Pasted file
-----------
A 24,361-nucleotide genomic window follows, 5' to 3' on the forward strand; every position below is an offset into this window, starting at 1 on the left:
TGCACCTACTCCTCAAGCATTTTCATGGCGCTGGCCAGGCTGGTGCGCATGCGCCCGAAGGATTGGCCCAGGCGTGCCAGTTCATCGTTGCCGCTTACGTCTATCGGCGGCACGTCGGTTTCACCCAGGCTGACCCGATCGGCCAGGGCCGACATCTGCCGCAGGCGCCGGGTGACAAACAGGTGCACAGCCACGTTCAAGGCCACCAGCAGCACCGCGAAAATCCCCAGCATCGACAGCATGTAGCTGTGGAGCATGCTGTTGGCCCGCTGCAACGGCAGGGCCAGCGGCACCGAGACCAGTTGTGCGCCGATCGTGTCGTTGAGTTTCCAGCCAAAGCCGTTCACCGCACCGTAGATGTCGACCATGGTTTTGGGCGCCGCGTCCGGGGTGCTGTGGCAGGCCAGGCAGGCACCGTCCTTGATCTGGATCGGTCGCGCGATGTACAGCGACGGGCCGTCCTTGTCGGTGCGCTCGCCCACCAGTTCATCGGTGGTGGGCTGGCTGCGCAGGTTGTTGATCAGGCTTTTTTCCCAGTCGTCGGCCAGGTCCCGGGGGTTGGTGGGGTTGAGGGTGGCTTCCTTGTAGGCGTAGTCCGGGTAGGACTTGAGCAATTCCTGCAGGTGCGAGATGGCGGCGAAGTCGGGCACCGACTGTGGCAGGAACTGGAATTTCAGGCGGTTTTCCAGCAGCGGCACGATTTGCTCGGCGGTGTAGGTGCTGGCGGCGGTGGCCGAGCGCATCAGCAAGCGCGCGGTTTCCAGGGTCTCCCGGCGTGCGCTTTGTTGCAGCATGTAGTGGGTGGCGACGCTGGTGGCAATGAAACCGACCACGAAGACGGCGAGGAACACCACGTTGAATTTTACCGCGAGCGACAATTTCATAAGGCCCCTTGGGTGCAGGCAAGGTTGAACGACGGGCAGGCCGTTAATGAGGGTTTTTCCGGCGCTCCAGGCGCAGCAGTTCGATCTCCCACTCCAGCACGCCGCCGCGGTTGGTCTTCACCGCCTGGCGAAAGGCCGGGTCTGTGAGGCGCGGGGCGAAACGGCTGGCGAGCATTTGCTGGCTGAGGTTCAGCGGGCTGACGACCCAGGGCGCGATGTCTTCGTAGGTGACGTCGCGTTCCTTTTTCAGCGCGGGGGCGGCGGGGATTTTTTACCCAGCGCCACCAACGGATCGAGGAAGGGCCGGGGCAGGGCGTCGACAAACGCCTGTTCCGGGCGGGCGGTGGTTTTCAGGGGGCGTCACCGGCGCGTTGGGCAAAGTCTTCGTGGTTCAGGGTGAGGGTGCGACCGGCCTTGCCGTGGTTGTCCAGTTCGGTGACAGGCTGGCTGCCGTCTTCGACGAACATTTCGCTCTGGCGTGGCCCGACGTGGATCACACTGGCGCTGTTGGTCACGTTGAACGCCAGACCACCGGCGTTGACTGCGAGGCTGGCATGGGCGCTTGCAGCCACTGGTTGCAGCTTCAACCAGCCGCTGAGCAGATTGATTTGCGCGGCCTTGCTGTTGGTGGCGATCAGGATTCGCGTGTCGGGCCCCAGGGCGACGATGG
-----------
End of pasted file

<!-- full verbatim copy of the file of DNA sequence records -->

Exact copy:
A 24,361-nucleotide genomic window follows, 5' to 3' on the forward strand; every position below is an offset into this window, starting at 1 on the left:
TGCACCTACTCCTCAAGCATTTTCATGGCGCTGGCCAGGCTGGTGCGCATGCGCCCGAAGGATTGGCCCAGGCGTGCCAGTTCATCGTTGCCGCTTACGTCTATCGGCGGCACGTCGGTTTCACCCAGGCTGACCCGATCGGCCAGGGCCGACATCTGCCGCAGGCGCCGGGTGACAAACAGGTGCACAGCCACGTTCAAGGCCACCAGCAGCACCGCGAAAATCCCCAGCATCGACAGCATGTAGCTGTGGAGCATGCTGTTGGCCCGCTGCAACGGCAGGGCCAGCGGCACCGAGACCAGTTGTGCGCCGATCGTGTCGTTGAGTTTCCAGCCAAAGCCGTTCACCGCACCGTAGATGTCGACCATGGTTTTGGGCGCCGCGTCCGGGGTGCTGTGGCAGGCCAGGCAGGCACCGTCCTTGATCTGGATCGGTCGCGCGATGTACAGCGACGGGCCGTCCTTGTCGGTGCGCTCGCCCACCAGTTCATCGGTGGTGGGCTGGCTGCGCAGGTTGTTGATCAGGCTTTTTTCCCAGTCGTCGGCCAGGTCCCGGGGGTTGGTGGGGTTGAGGGTGGCTTCCTTGTAGGCGTAGTCCGGGTAGGACTTGAGCAATTCCTGCAGGTGCGAGATGGCGGCGAAGTCGGGCACCGACTGTGGCAGGAACTGGAATTTCAGGCGGTTTTCCAGCAGCGGCACGATTTGCTCGGCGGTGTAGGTGCTGGCGGCGGTGGCCGAGCGCATCAGCAAGCGCGCGGTTTCCAGGGTCTCCCGGCGTGCGCTTTGTTGCAGCATGTAGTGGGTGGCGACGCTGGTGGCAATGAAACCGACCACGAAGACGGCGAGGAACACCACGTTGAATTTTACCGCGAGCGACAATTTCATAAGGCCCCTTGGGTGCAGGCAAGGTTGAACGACGGGCAGGCCGTTAATGAGGGTTTTTCCGGCGCTCCAGGCGCAGCAGTTCGATCTCCCACTCCAGCACGCCGCCGCGGTTGGTCTTCACCGCCTGGCGAAAGGCCGGGTCTGTGAGGCGCGGGGCGAAACGGCTGGCGAGCATTTGCTGGCTGAGGTTCAGCGGGCTGACGACCCAGGGCGCGATGTCTTCGTAGGTGACGTCGCGTTCCTTTTTCAGCGCGGGGGCGGCGGGGATTTTTTACCCAGCGCCACCAACGGATCGAGGAAGGGCCGGGGCAGGGCGTCGACAAACGCCTGTTCCGGGCGGGCGGTGGTTTTCAGGGGGCGTCACCGGCGCGTTGGGCAAAGTCTTCGTGGTTCAGGGTGAGGGTGCGACCGGCCTTGCCGTGGTTGTCCAGTTCGGTGACAGGCTGGCTGCCGTCTTCGACGAACATTTCGCTCTGGCGTGGCCCGACGTGGATCACACTGGCGCTGTTGGTCACGTTGAACGCCAGACCACCGGCGTTGACTGCGAGGCTGGCATGGGCGCTTGCAGCCACTGGTTGCAGCTTCAACCAGCCGCTGAGCAGATTGATTTGCGCGGCCTTGCTGTTGGTGGCGATCAGGATTCGCGTGTCGGGCCCCAGGGCGACGATGG